The Talent Strategy

There is heightened awareness of talent being the most important asset of a business.  We are in a time where leadership knows that without strong, qualified, skilled people, the business can’t function.  Yet, a recent gallup survey revealed nationally, businesses lost $11 billion annually as a direct result of talent turnover.  This same study cited that executives estimate 65% of their top talent will turnover in the next five years and that only 29% of their entire workforce is engaged.  In addition to surveys like this, academics and consultants are emphasizing concern around the high attrition of retiring baby boomers and the impending labor shortage, the low unemployment rates and the stiff competition amongst companies to recruit the same limited numbers of top talent.  Is it any wonder that the number one business issue cited for the next five years is improving talent management?

While it is true that we will be experiencing a high number of retiring baby boomers, a smaller work force and attrition of talent remains extremely costly to a business, we are also entering a time of opportunity.  Opportunity will be seized by those businesses that intentionally do two things

1) Challenge the notion that every vacant seat by a baby boomer will need to be refilled, that every company is looking for the same top talent, and that attrition is bad for business and

2) Create and implement an effective and reliable Talent Strategy; a workable plan to attract, select, onboard, engage, develop and retain talent.

How does a business challenge the norm and take advantage of opportunity?

Step 1. Realign vision, mission, values to people and systems.

If leaders look with fresh eyes at their business today and to their future plan, they might see the the setup, the communication needed, the systems and the people might be different in the future to keep living the vision.  Instead of just doing things the way they have always been done or have evolved over time, intentionally create a start over on paper; does the vision and mission still make sense, is it clearly communicated, do we have too many positions, are the responsibilities and expectations clear.  All of these questions are opportunities to thoughtfully evolve your business to meet its future.

By starting now, a reformed organizational chart, workflow processes and communication systems can be retooled and shifted gradually as people retire or vacate positions.  For example, the use of technology, key performance indicators, and clear expectations might allow a business focused on work/life balance to focus on creating integrated lives for employees.  Maybe there is an opportunity to relook at walls and work hours when it comes to function, performance and employee success.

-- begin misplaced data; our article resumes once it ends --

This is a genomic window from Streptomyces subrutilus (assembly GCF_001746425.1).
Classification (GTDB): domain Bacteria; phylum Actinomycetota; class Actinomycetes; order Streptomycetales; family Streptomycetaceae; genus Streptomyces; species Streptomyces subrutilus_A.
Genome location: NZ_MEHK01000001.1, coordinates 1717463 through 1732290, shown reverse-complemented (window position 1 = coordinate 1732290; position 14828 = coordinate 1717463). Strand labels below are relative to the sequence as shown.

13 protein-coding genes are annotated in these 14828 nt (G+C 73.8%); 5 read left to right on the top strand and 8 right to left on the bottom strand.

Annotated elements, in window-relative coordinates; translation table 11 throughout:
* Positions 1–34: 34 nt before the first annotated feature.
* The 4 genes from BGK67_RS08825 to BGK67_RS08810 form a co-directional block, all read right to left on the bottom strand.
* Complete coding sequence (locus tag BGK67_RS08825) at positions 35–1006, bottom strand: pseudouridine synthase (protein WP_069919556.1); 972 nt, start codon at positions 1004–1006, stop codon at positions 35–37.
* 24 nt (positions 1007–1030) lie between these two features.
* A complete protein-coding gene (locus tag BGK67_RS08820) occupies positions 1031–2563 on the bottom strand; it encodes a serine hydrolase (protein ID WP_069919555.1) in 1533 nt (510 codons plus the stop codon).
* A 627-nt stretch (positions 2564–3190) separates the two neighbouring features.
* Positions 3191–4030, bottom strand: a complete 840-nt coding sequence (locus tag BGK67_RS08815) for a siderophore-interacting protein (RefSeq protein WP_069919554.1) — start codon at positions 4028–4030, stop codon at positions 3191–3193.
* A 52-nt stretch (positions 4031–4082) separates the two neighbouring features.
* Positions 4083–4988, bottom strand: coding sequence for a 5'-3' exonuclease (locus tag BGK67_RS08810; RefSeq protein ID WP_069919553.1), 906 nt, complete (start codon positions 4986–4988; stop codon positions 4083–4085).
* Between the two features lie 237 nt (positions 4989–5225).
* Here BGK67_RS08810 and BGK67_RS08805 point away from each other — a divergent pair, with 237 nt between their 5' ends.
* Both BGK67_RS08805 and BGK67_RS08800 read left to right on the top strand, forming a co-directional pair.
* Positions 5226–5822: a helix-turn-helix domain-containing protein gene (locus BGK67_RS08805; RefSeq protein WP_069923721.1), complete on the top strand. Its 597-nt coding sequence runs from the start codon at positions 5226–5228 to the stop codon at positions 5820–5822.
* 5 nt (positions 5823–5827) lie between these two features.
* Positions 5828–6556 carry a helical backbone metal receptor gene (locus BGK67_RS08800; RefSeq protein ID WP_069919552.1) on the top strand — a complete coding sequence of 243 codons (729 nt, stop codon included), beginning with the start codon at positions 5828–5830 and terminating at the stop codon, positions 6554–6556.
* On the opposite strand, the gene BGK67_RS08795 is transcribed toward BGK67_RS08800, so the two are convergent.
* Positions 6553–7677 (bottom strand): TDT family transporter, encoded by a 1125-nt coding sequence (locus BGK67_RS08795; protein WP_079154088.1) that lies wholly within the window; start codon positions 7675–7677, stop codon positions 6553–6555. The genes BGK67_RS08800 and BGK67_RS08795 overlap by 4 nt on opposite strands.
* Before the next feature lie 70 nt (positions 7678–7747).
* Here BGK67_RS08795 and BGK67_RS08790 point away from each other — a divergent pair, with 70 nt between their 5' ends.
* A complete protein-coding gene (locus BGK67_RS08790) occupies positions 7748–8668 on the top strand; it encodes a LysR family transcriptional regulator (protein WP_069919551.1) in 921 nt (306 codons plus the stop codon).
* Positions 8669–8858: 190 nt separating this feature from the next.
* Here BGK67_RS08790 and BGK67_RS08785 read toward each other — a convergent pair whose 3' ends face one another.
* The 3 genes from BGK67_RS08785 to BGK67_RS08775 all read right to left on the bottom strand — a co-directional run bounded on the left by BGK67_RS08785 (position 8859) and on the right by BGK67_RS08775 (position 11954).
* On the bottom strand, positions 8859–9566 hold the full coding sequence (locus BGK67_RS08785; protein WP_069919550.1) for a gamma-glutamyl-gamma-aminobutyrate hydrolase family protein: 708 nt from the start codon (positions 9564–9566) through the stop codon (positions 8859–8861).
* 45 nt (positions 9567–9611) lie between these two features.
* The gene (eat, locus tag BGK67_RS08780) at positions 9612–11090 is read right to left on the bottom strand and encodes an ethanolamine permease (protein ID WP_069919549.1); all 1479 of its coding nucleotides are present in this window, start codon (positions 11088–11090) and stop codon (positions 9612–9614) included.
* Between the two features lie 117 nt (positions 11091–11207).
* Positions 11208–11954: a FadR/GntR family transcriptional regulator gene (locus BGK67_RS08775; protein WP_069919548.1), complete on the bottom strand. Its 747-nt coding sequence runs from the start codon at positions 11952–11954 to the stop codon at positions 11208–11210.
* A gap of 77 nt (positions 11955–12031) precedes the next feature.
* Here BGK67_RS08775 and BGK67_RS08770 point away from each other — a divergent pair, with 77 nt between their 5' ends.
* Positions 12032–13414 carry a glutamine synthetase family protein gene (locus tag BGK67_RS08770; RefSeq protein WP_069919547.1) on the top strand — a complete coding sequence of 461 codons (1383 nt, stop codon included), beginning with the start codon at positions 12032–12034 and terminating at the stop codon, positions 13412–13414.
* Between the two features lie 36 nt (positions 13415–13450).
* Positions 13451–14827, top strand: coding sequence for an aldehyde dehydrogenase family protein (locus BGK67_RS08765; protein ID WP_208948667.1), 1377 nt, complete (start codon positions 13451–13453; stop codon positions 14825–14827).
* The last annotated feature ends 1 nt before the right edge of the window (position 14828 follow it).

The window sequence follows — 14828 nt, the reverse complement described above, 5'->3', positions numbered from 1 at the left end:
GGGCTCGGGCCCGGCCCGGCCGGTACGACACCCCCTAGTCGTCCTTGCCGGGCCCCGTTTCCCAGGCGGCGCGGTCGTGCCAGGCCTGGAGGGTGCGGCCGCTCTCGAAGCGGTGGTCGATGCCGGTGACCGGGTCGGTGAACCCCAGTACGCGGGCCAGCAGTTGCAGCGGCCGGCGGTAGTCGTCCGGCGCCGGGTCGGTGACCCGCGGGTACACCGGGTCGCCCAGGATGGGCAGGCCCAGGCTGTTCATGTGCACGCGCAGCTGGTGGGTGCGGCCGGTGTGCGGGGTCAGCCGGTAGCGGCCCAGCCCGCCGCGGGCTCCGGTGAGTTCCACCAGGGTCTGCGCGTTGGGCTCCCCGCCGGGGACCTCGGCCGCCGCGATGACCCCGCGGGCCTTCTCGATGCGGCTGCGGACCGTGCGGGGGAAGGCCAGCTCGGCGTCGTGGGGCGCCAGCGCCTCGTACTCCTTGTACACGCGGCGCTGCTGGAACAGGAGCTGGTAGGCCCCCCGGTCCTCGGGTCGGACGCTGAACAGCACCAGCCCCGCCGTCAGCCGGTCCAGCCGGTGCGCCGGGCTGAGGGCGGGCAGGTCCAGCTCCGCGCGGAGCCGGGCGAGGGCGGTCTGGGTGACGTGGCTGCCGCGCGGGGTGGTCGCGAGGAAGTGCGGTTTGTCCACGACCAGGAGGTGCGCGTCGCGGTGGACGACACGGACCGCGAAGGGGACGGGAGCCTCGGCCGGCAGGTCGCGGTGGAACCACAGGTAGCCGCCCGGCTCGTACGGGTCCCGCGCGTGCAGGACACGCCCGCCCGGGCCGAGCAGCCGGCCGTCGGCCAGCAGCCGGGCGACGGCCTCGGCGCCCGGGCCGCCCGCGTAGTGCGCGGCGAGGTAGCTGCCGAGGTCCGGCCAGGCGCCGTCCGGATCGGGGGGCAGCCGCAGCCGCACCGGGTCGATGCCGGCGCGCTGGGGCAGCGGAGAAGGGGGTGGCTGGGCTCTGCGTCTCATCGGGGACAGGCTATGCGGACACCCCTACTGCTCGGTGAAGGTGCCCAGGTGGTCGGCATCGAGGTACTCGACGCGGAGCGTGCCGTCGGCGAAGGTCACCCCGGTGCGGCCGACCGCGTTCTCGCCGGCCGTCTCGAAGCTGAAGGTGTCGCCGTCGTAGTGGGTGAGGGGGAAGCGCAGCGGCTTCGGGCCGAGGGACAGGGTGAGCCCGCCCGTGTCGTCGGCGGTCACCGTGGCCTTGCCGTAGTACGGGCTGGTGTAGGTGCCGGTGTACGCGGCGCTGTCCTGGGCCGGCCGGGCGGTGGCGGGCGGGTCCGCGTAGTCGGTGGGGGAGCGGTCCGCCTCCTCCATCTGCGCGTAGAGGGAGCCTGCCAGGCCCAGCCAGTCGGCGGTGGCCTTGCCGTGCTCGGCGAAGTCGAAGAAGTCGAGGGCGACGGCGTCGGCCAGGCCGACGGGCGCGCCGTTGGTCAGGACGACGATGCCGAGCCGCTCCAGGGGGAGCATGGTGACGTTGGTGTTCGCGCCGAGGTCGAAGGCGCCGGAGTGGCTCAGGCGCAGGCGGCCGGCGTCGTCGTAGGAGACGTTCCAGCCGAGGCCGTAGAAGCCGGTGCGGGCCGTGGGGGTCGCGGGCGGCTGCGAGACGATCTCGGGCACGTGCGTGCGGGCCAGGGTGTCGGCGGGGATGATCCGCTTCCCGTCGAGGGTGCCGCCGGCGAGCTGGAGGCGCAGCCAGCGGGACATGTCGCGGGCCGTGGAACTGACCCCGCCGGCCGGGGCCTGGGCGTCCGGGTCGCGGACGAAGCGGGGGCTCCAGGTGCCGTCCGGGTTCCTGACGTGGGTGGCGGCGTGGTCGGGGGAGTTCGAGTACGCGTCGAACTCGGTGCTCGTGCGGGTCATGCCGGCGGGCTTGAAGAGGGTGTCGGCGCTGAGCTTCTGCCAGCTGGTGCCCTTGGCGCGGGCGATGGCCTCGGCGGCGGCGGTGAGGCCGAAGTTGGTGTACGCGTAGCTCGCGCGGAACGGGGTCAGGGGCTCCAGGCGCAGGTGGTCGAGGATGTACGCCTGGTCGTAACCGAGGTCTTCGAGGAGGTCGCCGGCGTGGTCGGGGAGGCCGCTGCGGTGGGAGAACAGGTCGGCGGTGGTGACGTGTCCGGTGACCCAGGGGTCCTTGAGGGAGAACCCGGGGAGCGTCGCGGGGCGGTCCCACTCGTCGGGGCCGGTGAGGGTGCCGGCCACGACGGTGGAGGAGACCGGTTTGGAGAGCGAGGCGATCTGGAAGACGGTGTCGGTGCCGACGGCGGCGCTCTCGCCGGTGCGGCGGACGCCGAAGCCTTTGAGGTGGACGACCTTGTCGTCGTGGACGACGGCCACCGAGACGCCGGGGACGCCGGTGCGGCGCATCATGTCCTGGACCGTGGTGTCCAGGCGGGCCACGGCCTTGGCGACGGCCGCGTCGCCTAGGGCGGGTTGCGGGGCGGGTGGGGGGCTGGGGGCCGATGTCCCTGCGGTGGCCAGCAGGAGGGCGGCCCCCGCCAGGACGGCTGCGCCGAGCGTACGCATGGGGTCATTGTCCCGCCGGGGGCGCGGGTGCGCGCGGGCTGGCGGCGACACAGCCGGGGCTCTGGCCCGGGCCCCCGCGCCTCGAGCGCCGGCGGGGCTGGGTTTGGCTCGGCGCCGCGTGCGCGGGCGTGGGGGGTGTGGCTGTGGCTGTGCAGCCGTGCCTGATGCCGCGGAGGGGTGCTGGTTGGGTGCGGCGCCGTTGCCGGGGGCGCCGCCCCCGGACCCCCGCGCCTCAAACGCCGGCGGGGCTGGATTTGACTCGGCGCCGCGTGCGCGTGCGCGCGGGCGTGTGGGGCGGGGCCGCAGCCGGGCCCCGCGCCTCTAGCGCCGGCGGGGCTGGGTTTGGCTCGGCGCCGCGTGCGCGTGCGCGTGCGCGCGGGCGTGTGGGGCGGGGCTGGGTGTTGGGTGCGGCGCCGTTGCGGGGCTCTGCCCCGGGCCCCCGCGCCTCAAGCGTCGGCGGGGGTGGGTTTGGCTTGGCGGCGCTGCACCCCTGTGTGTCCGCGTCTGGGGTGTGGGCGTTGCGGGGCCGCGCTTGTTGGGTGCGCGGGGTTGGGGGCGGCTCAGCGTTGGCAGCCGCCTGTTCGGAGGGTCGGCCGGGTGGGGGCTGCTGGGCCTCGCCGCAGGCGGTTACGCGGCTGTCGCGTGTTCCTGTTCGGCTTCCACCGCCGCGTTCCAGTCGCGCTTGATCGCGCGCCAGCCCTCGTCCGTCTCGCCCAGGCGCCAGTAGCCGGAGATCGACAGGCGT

Step 2.  The Fear of a Talent Shortage.

The right talent or the definition of top talent is different in every organization.  Every business should not be going after the same people. Just as every business has a vision, mission and value system so does each person.  One person who is a fit in one organization does not automatically mean they will be a success in another. To take advantage of opportunity, a business should think about their vision, mission and values; clearly identify the function and expectations around the role they are filling and then hire someone that connects with that organizational foundation – this is culture fitting.  

Step 3.  Some attrition, despite the cost, is healthy and good for a business.

The heathy evolution of every business depends on some people outgrowing the company or role.  Or the role demands outgrowing the person. It is the natural way. Just like a fire in a forest is healthy and needed to promote new lush growth.  The more attentive and better planning leaders are, the more the natural transition of talent with the pace of the business can occur. Evaluating the right person for the right seat at the right time is a continual part of any successful business planning process.

Step 4.  Talent Strategy.

Top Talent has a choice and they know it.  So, what makes one company better than another?  How can you be sure to attract top talent so you can even choose the one(s) you want to hire?  The answer to this question is talent strategy and management. It starts with how well a business knows itself.  

  1. Understand yourself
  2. Think creatively
  3. Compelling Story

Acknowledge, define a talent life cycle.  Know who is in your company and set a plan to develop everybody.  Not in the same way but a way appropriate to the function and the individual.  Identify early on high potential talent and start fully developing them as part of the business succession planning system.

The practice of focusing on strengthening the internal culture and development of talent will immediately begin to strengthen your external brand, client relationships, production and sales.

Leaders of entrepreneurial organizations have the ability to put your head down, plow forward and just get it done.  Historically, that has worked okay. If you haven’t noticed already, it won’t keep working the same way as talent underneath the leadership won’t have the same charging force.  Like a wild turkey stretching its neck up above the brush to see what is around and cast vision on the next steps for an efficient and safe path, so too are our leaders called forth to lift their heads, and proclaim the next steps and develop others to lead on the path to the future.

Clearly, businesses need to take action to attract the right people, retain their top employees and engage their workforce. No matter what the size of the organization, the costs are just too great not to address the market changes around talent.